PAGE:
Demonized as Contributing to Climate Change, Cattle May Actually Decrease Emissions, Research Shows

by Kevin Killough


Few things have escaped environmentalists’ scorn, and even cows have not been exempt from blame for climate change. Emissions from livestock production have become an increasing focus of efforts to fight climate change. The United Nation’s Food and Agriculture Organization estimates that 11.1% of emissions worldwide come from livestock production, and the organization released a report last year urging Americans to eat less meat. If people aren’t eating meat, the argument goes, then fewer cows are produced. If there’s fewer cows, there’s less emissions.

However, research by pro-agribuisness outfits Alltech and Archbold suggests that the thinking on reducing emissions at the source is missing a bigger picture on cattles’ relationship with the land, and possibly, by removing grazing from pastures, emissions will actually go up.

Complex process

Besides trying to convince people to change their diets so we can get rid of more cows, other efforts seek to attack the emissions at the source. The Bill and Melinda Gates Foundation awarded a $4.8 million grant to a London-based company to develop a gas mask as a sort of carbon capture technology — on a cow. Other research is looking into food additives that go into the cows’ feed as a way to reduce the amount of emissions coming out of the animal.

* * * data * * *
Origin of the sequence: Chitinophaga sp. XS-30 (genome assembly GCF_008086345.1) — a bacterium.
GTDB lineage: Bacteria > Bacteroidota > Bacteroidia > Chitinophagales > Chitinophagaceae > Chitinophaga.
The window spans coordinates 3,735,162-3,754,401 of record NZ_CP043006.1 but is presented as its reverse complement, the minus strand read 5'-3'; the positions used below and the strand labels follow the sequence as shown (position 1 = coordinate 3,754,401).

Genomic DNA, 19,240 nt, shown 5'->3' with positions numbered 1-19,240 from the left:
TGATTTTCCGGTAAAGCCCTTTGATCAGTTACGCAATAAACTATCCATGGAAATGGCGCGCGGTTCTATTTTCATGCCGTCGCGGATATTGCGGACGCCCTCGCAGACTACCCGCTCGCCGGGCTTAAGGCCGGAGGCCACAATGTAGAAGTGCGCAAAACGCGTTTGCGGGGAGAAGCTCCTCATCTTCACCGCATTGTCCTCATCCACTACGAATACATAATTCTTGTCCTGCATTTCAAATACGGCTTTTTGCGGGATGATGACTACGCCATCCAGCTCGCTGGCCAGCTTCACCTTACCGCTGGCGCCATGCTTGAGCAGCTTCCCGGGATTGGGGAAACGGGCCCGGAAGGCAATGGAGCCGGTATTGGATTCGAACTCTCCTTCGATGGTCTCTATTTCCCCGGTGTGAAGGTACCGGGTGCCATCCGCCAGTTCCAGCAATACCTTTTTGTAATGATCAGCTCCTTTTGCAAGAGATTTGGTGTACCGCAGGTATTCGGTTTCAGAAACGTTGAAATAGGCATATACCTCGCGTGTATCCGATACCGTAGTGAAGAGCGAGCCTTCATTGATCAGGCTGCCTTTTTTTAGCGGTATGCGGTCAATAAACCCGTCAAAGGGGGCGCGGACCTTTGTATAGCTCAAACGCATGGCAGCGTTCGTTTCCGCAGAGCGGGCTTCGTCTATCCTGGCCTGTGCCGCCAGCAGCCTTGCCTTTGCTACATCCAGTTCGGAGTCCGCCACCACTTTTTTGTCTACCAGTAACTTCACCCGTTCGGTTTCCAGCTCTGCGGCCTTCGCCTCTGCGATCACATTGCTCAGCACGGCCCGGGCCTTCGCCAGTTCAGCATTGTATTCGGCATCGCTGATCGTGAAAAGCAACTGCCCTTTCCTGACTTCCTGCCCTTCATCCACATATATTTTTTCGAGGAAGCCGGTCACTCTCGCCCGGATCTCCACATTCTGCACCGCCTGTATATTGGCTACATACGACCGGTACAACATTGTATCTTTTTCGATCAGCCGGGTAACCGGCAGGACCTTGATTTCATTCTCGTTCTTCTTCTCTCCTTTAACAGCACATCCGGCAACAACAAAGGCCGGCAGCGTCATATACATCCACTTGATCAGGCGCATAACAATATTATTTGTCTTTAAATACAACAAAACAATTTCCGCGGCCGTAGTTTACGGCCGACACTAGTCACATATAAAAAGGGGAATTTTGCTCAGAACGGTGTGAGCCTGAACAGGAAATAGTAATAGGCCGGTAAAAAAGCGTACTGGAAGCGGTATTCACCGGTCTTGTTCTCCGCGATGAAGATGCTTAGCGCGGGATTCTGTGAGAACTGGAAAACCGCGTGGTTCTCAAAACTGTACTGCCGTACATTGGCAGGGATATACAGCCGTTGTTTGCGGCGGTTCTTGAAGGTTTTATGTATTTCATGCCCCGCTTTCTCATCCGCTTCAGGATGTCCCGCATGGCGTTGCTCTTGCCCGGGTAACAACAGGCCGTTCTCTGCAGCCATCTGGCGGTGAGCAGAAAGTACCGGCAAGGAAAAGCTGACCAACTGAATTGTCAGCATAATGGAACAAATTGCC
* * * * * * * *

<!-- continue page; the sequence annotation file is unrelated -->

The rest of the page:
In Ireland, dairy farmers were looking at possibly having to kill a lot of cattle to come into compliance with emission reduction targets.

Dr. Vaughn Holder, research project manager for beef nutrition at Alltech, and Dr. Betsey Boughton, director of agroecology at Archbold, studied the impacts that cattle production has on the ecosystem on a wetlands pasture at Buck Island Ranch, about 150 miles northwest of Miami, Florida. The researchers found that 19%-30% of methane emissions were from the cattle, but the rest was from the wetland soils. If the cows are removed, their research shows, it actually increases the amount of methane the wetland ecosystems give off.

Methane, which is more potent in terms of greenhouse warming than carbon dioxide, lasts only about 12 years. So reducing methane can have a more immediate impact on warming than reducing carbon dioxide.

Cattle emissions, Holder told Just the News, are often thought of like fossil fuel emissions. When we burn fossil fuels, the emissions go into the air. So eliminating a coal-fired power plant, for example, removes an emissions source, which produces a drop in emissions.

“There is a far more complex process in agriculture than it is in fossil fuel systems,” Holder said.

Ruminants, as they’re called, which includes cattle and sheep, have a large chamber in front of their stomach that acts as a fermentation factory. Inside are bacteria, yeasts, fungi and other microorganisms that help the animals digest grasses that humans can’t. Methane is a natural waste product of that process.

Cattle take a lot of plants humans can’t eat, Holder explained in a series of videos on the Buck Island research, and they turn them into edible proteins humans can consume, increasing global food security.